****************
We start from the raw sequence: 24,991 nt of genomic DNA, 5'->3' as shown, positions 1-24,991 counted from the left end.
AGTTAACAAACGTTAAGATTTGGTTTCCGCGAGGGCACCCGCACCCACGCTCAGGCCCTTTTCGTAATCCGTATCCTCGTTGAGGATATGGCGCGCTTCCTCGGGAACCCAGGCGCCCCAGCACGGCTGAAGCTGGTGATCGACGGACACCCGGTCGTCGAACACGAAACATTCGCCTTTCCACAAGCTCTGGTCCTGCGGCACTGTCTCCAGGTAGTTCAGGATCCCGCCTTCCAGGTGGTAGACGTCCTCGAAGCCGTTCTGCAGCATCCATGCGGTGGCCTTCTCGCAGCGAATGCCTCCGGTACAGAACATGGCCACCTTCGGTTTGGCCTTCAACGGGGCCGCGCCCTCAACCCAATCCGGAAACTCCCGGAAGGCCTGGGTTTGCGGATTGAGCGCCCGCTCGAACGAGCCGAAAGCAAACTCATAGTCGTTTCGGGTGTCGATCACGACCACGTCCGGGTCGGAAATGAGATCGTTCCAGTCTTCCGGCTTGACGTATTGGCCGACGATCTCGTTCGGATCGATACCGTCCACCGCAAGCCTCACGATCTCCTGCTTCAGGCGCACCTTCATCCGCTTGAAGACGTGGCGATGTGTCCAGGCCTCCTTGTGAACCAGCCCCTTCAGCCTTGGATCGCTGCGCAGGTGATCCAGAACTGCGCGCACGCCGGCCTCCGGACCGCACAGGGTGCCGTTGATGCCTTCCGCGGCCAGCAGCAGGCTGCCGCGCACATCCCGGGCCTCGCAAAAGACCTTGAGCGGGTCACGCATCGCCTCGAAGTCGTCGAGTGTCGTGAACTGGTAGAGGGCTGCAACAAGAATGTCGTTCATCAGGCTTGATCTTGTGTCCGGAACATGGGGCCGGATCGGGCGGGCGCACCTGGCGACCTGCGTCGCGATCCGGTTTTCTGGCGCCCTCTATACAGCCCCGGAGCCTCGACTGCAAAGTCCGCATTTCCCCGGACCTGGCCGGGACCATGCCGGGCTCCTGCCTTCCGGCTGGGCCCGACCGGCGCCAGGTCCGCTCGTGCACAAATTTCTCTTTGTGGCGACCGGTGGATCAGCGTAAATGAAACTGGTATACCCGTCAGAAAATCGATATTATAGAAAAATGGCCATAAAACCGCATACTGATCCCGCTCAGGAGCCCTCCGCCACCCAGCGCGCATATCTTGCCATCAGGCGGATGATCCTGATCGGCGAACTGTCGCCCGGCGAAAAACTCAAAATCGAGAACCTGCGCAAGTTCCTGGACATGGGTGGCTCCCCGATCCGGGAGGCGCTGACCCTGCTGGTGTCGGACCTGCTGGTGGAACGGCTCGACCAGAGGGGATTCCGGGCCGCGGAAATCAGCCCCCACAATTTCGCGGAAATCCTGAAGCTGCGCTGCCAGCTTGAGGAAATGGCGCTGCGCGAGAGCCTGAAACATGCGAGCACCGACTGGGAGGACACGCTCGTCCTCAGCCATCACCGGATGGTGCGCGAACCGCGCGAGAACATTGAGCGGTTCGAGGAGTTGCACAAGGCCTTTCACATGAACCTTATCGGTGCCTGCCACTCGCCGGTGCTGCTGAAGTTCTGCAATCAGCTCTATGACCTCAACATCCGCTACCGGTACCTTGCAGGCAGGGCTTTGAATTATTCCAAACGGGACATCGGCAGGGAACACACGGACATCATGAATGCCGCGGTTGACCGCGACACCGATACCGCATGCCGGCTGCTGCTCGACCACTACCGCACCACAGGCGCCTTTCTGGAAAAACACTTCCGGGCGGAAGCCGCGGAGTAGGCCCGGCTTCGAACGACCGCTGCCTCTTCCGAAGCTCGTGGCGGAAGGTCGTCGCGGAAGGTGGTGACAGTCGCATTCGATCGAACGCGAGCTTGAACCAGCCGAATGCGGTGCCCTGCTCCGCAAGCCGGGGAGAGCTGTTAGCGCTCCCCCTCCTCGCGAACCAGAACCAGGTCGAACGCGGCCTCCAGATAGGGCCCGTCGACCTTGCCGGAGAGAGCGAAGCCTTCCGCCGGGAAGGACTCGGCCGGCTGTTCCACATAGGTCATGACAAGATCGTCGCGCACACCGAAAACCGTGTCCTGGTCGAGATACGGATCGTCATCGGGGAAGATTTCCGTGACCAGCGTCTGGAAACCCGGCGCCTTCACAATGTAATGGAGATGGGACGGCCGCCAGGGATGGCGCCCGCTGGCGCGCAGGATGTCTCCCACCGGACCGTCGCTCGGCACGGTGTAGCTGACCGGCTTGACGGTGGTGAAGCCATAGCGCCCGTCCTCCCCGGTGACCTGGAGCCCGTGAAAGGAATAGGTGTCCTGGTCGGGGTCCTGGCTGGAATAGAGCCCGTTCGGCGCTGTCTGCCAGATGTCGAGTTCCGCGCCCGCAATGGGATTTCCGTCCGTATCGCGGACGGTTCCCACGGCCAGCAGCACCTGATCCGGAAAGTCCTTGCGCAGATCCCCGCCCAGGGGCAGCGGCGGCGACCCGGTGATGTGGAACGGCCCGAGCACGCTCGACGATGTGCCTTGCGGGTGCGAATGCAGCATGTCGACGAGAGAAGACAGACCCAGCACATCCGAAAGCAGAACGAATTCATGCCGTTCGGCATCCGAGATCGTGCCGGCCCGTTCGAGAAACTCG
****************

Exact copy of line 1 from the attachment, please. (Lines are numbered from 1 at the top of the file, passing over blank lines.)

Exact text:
We start from the raw sequence: 24,991 nt of genomic DNA, 5'->3' as shown, positions 1-24,991 counted from the left end.